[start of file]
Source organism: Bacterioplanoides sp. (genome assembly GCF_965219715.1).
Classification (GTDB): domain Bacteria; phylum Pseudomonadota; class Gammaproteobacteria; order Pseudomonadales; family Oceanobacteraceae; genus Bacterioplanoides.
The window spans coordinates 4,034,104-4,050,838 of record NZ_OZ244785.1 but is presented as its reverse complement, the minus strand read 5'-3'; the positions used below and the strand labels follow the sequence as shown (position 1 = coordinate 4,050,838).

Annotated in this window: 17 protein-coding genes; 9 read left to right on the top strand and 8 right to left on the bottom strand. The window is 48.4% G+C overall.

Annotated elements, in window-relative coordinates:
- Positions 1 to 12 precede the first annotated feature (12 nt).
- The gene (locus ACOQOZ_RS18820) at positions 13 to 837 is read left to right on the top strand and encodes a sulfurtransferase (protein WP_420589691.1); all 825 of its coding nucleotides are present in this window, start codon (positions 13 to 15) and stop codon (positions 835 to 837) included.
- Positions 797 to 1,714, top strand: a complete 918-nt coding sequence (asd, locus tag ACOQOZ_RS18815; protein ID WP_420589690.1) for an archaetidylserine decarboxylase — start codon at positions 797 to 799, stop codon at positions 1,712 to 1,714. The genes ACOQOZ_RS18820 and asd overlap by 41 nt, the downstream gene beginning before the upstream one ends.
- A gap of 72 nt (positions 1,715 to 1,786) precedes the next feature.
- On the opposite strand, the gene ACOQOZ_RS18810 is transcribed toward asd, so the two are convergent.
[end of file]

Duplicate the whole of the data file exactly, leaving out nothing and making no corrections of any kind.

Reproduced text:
Source organism: Bacterioplanoides sp. (genome assembly GCF_965219715.1).
Classification (GTDB): domain Bacteria; phylum Pseudomonadota; class Gammaproteobacteria; order Pseudomonadales; family Oceanobacteraceae; genus Bacterioplanoides.
The window spans coordinates 4,034,104-4,050,838 of record NZ_OZ244785.1 but is presented as its reverse complement, the minus strand read 5'-3'; the positions used below and the strand labels follow the sequence as shown (position 1 = coordinate 4,050,838).

Annotated in this window: 17 protein-coding genes; 9 read left to right on the top strand and 8 right to left on the bottom strand. The window is 48.4% G+C overall.

Annotated elements, in window-relative coordinates:
- Positions 1 to 12 precede the first annotated feature (12 nt).
- The gene (locus ACOQOZ_RS18820) at positions 13 to 837 is read left to right on the top strand and encodes a sulfurtransferase (protein WP_420589691.1); all 825 of its coding nucleotides are present in this window, start codon (positions 13 to 15) and stop codon (positions 835 to 837) included.
- Positions 797 to 1,714, top strand: a complete 918-nt coding sequence (asd, locus tag ACOQOZ_RS18815; protein ID WP_420589690.1) for an archaetidylserine decarboxylase — start codon at positions 797 to 799, stop codon at positions 1,712 to 1,714. The genes ACOQOZ_RS18820 and asd overlap by 41 nt, the downstream gene beginning before the upstream one ends.
- A gap of 72 nt (positions 1,715 to 1,786) precedes the next feature.
- On the opposite strand, the gene ACOQOZ_RS18810 is transcribed toward asd, so the two are convergent.